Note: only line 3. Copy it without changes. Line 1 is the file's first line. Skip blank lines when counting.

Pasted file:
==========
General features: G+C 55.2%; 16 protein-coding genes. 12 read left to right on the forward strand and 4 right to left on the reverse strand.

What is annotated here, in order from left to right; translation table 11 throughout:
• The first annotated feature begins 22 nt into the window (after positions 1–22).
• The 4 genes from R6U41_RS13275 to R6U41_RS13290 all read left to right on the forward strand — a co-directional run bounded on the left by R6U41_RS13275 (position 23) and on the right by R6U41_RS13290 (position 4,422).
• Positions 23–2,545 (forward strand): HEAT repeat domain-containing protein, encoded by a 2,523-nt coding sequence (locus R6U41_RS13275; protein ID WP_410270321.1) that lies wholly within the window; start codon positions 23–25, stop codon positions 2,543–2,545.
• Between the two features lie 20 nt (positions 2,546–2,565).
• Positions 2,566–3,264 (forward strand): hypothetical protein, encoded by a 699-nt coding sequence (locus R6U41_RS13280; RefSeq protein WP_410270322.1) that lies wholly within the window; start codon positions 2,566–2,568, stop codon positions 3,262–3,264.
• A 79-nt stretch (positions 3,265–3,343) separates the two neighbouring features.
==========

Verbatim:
• The first annotated feature begins 22 nt into the window (after positions 1–22).